- Sputnik International, 1920
Get the latest news from around the world, live coverage, off-beat stories, features and analysis.

Qatari Energy Minister: European Moves to Cap Gas Prices Are 'Hypocritical' to Bloc's Past Rules

© AFP 2023 / INA FASSBENDERA controller at a pipe for gas lines is pictured at Open Grid Europe (OGE), one of Europe's largest gas transmission system operators, in Werne, western German on March 24, 2022
A controller at a pipe for gas lines is pictured at Open Grid Europe (OGE), one of Europe's largest gas transmission system operators, in Werne, western German on March 24, 2022 - Sputnik International, 1920, 30.10.2022
Qatar withdrew from OPEC in 2019 following a diplomatic schism with its neighboring countries, and has said they are not planning on returning to the organization. Attempts by the EU to secure more gas from Qatar have been unsuccessful, as the Middle Eastern nation has been producing more than its capacity for a long time.
Qatari Energy Minister Saad al Kaabi recently blasted European proposals to set limits on the price of natural gas as being “hypocritical” as such efforts would contradict the bloc’s previous rules on producers.
According to reports, the European Commission aims to propose a cap on gas prices, utilizing a “dynamic” price mechanism that could be in place as soon as this winter in an effort to combat fuel prices.
The capping of prices reduces the investment incentives for gas production and may debris some buyers of needed supplies – sending potential buyers to rival importers. “The free market is always the best solution,” he said Sunday.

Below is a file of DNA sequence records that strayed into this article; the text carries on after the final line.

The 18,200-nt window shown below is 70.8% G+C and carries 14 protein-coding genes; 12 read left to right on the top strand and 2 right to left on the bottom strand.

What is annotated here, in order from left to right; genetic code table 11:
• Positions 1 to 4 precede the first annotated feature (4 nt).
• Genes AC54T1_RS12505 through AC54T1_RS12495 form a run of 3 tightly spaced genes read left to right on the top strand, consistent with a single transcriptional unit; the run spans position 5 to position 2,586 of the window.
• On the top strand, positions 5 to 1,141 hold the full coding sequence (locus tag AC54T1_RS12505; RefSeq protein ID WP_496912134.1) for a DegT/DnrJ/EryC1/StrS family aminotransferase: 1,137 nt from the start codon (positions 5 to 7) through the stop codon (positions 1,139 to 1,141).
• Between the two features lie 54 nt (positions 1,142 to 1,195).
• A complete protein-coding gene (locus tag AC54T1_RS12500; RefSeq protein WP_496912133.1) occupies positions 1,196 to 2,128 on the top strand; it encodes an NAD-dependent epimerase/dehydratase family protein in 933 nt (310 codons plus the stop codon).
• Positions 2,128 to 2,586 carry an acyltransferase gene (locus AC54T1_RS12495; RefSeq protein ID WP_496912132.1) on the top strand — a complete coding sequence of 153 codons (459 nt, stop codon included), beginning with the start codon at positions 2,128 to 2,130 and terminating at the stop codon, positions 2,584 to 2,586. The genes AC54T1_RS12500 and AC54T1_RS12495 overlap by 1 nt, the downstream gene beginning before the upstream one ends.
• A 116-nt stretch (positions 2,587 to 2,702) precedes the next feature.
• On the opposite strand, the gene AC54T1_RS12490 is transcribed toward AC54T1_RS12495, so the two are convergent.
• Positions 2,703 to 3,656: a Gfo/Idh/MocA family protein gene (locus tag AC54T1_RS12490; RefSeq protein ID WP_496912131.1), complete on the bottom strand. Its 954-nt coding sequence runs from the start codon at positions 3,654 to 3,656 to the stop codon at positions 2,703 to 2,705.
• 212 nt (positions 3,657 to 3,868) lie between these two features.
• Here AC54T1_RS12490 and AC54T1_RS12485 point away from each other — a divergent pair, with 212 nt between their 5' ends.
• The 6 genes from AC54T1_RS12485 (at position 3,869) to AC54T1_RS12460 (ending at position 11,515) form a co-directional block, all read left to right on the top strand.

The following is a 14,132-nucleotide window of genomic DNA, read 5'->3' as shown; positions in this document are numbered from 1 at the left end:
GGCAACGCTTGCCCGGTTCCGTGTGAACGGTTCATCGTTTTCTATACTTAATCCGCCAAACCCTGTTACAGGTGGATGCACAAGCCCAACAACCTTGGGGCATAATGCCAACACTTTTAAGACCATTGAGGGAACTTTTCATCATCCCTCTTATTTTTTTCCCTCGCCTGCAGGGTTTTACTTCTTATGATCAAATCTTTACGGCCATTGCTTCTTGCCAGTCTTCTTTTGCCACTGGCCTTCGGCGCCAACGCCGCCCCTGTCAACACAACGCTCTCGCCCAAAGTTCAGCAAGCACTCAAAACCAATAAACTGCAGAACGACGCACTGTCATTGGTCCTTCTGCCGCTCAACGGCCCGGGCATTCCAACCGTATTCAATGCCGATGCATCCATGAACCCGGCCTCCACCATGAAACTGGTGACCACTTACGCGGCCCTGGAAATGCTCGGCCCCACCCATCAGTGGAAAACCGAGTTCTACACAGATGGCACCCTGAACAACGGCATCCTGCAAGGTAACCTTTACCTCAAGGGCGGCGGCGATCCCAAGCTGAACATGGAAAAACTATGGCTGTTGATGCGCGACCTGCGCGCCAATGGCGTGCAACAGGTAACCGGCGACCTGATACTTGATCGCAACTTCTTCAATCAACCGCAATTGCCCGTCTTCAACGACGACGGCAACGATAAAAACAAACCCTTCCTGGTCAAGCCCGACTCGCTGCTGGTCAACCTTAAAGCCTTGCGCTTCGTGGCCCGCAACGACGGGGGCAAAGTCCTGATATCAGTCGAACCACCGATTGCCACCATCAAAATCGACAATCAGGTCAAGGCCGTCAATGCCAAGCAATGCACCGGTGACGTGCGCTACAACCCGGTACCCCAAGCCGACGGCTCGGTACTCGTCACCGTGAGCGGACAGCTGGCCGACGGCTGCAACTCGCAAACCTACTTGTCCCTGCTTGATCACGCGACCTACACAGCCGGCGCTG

This week, EU officials visited Qatar to negotiate supplying gas to Europe during its energy crisis.The bloc aims to lessen its consumption of Russian natural gas, working towards a break from its biggest energy supplier amid the ongoing special military operation in Ukraine. Part of the plan requires finding supplies like natural gas, renewable hydrogen and biomethane elsewhere.
Since the February start of Russia’s ongoing operations, Qatar agreed to refrain from diverting shipments away from Europe, and according to Kaabi, plan to stick to the statement with the reminder that “nothing is permanent and we have the right to do what we like with our volumes.”
“But it was a promise that we made for a certain duration. When it’s appropriate for us to divert, we will,” he noted.
Currently, only 20% of Qatar’s gas goes west of the Suez canal, and by 2028 the country hopes to level out its gas volumes until it’s equally split between consumers east and west — with eyes on becoming the world's largest liquid gas trader.
“We have not agreed a long term agreement with Germany yet, but we’re willing to discuss with the companies that we have been discussing to put a long term agreement in place potentially,” Kaabi said.
The European Commission closed its 4-year antitrust investigation into Qatar’s deals to supply liquid natural gas to European companies in March. The probe addressed concerns about the producer’s supply agreements restricting the ability of EU gas importers to sell liquified natural gas in other pockets of the bloc’s internal market.
“We’re not going to divert [contracts] and will keep them in Europe, even if there is financial gain for us to divert away, we would not do that,” said Kaabi, who is also president and CEO of QatarEnergy. “That’s in solidarity with what’s going on in Europe.”
The minister has also rejected imposing sanctions on Russia’s oil and gas sector, with the opinion that “energy should stay out of politics,” before pointing out that ceasing Russian gas supply to Europe is “not practically possible.”
To participate in the discussion
log in or register
Заголовок открываемого материала